New York – Governor Andrew Cuomo, presented on Thursday a new proposal to attack the index of heroin addiction in the state. The report included 25 recommendations addressing the issue of substance abuse and overdoses in new yorkers.

Cuomo considered that authorities and the general public should approach the problem with a different perspective, more comprehensive of the problem, as a public health issue and an epidemic. There are several angles at once in the heroin and other opioid substances’ abuse.

Drug syringe and cooked heroin on a spoon.

The proposals to overcome drug addiction

Among the proposal, Gov. Cuomo included limitations on prescriptions for pain management. This would mean that pain-killers would be prescribed for seven days tops, new strategies in the health care system to provide treatment to addicts quickly, changing insurance regulations, mostly in the financial structure and investment to provide more medications with the power to fight the overdoses’ effect on users. This also involves the creation of a network to provide easier access to this kind of drugs.

Also, Doctors who tend to prescribe opioids (whether is it because of the nature of the conditions they supervise or whether as an alternative to traditional pharmaceutical products)  would get mandatory training to prescribe opioids with specific and specialized knowledge on the substance. Drug markets and medicine providers will have to provide reports about their costs and prices regularly, as well.

Overall, the proposal includes an investment of $166 million for drug-fighting programs, including the creation of a psychological support system especially to heroin and opioid addicts. The bill modifies the local funding contribution under the Medical Assistance Program, and it changes the Health Care Facility program in the city.

Cuomo’s proposal also includes making statutory changes necessary to continue implementation of programs of medical aid, as well as amend the distribution methodology in the Physicians Excess Medical Malpractice Program. The plan aims to operate individual Special Needs programs and reform early intervention plans.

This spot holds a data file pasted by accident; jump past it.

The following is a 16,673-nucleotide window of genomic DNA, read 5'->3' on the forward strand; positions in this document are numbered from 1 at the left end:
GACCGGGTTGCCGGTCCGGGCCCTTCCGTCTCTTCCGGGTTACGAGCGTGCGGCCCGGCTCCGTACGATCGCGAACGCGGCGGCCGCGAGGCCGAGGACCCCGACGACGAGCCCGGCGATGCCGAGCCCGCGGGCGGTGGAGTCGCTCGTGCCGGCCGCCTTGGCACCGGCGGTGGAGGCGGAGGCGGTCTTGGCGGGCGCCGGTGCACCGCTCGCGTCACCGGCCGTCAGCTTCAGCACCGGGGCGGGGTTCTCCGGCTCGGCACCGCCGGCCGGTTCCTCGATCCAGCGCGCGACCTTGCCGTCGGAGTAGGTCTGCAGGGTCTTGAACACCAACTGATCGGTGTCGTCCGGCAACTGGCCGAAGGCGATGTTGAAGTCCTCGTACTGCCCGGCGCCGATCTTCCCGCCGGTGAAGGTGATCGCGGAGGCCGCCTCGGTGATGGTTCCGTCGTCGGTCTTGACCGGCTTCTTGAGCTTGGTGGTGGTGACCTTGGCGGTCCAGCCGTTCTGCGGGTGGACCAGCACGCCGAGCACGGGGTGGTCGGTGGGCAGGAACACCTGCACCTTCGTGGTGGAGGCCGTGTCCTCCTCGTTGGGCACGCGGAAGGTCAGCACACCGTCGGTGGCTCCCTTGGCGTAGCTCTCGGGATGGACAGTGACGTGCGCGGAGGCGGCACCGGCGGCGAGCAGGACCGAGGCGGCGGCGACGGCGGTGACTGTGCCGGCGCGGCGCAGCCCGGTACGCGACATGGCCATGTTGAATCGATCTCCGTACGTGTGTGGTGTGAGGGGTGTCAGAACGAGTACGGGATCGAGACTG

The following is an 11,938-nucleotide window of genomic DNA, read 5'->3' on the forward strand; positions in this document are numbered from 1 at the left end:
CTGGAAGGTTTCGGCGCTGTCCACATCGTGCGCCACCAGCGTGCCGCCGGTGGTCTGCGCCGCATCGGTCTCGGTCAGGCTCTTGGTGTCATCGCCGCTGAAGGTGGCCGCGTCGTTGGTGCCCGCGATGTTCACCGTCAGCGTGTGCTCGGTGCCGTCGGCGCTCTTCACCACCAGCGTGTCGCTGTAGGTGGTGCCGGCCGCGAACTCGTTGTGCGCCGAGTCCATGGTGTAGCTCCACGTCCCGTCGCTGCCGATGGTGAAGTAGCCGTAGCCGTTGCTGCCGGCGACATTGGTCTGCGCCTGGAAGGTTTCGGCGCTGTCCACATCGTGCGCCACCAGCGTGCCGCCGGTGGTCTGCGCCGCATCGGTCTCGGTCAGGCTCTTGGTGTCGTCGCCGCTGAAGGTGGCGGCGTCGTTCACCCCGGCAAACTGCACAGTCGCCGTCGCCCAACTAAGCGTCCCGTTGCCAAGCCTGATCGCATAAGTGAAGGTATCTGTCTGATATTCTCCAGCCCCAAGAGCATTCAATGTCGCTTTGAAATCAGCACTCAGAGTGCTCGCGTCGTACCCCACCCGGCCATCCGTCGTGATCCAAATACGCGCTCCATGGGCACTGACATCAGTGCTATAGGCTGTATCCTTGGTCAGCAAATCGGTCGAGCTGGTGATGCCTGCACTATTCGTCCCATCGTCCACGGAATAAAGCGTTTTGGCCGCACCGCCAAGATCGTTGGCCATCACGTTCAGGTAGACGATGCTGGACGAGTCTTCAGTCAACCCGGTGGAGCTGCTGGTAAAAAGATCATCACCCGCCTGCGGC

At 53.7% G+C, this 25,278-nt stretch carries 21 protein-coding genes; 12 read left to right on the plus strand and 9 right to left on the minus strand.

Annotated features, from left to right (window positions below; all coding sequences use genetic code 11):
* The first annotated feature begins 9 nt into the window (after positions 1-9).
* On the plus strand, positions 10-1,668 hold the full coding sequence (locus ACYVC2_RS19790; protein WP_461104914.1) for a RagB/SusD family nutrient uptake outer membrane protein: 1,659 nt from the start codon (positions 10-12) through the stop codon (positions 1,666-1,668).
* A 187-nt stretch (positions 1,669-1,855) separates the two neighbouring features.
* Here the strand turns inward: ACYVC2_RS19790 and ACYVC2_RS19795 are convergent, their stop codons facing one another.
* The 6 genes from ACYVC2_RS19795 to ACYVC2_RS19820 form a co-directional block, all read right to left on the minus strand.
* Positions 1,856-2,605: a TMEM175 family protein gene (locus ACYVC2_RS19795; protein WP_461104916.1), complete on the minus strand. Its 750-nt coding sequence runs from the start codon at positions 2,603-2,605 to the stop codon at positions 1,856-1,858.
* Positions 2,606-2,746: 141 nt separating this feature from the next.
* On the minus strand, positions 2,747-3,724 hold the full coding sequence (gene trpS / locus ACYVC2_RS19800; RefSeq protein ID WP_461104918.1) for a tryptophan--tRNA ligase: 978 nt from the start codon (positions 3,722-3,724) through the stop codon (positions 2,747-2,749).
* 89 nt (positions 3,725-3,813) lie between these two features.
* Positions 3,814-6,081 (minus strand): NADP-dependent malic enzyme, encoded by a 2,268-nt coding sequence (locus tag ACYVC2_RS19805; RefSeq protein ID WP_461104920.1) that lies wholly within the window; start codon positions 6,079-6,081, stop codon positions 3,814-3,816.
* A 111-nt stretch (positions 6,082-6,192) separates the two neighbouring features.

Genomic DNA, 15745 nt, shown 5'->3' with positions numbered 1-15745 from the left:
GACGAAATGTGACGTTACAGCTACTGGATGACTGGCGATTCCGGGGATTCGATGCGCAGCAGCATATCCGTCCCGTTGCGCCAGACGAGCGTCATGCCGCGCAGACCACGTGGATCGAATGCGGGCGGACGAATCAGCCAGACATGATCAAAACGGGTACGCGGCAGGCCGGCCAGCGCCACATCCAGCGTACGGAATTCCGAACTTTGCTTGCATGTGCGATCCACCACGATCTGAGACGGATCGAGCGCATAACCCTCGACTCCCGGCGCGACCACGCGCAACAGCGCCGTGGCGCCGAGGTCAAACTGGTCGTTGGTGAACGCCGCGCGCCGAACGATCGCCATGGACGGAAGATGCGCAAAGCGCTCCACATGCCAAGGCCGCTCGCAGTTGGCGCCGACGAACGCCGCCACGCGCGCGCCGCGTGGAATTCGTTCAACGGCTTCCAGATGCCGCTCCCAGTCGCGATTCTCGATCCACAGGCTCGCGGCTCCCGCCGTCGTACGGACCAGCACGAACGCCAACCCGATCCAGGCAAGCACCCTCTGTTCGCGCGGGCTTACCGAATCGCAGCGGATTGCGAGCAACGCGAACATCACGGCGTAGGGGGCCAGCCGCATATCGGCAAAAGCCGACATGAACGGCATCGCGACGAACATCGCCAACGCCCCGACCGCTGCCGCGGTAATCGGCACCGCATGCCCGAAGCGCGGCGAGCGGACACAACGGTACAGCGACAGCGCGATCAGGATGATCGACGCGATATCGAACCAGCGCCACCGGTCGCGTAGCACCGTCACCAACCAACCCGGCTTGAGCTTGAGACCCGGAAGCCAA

The addiction problem in New York and the United States

Heroin addiction has been considered a crisis in New York since the late 90s. But now, heroin is cheaper, stronger, and easier to get. Raising public awareness on the opioid abuse has been the primary goal of organized groups like the New York State Senate, and legislators have implemented a variety of mechanisms. The I-STOP (Internet System for Tracking Over -Prescribing) project was one of them, restricting the availability of prescription drugs.

Despite all institutional efforts, in 2014 about 800 New Yorkers died from heroin overdoses while around 1,000 citizens died from overdoses related to prescription opioids. That index proved that authorities’ mechanisms against drug abuse have not been enough.

“Our goals are to prevent people from becoming addicted in the first place, while treating and assisting those who are already trapped in the cycle of abuse,” said the Health Comissioner of the state, Howard Zucker, who supports Cuomo’s proposal.

Nationally, heroin addiction is almost getting to the epidemic level.  To the New York Senate, heroin addiction is a public health crisis, an illness. Lawmakers considered that the problem is not about criminal justice, but instead, must be addressed a health issue. Therefore, the perspective is focused on treating the issue with a sensibility and rehabilitation facilities, instead of putting in jail drug offenders. Better messaging and education, insurance coverage and antidote availability were the main proposals made by the Senate and included in the 2014- 2015 Budget.

A report released by Thomas DiNapoli revealed that New York’s index of heroin and opioid abuse has exceeded the national average, information that moved Gov. Cuomo to build this bill of tougher proposals.

More about heroin and addiction

According to the National Institute on Drug Abuse (NIDA), heroin is a drug that is synthesized from morphine and is classified as an opium-derived drug. Among the 4 million people that used heroin at least once in the United States, about 23 became dependent on it.

Once in the body, the systems transform heroin back into morphine When it enters the brain heroin is converted back into morphine, and cells receive its effects as if it was morphine, so the perception of pain and the neurological reward systems responds. Processes like blood pressure and respiration also get compromised and altered by the heroin effect.

Overdoses are quite dangerous since this critical processes are affected. For example, breathing can get tough, enough to suffer from hypoxia. Neurological effects of overdoses have the possibility to be a far-reaching problem since they can cause permanent brain damage.

Source: New York State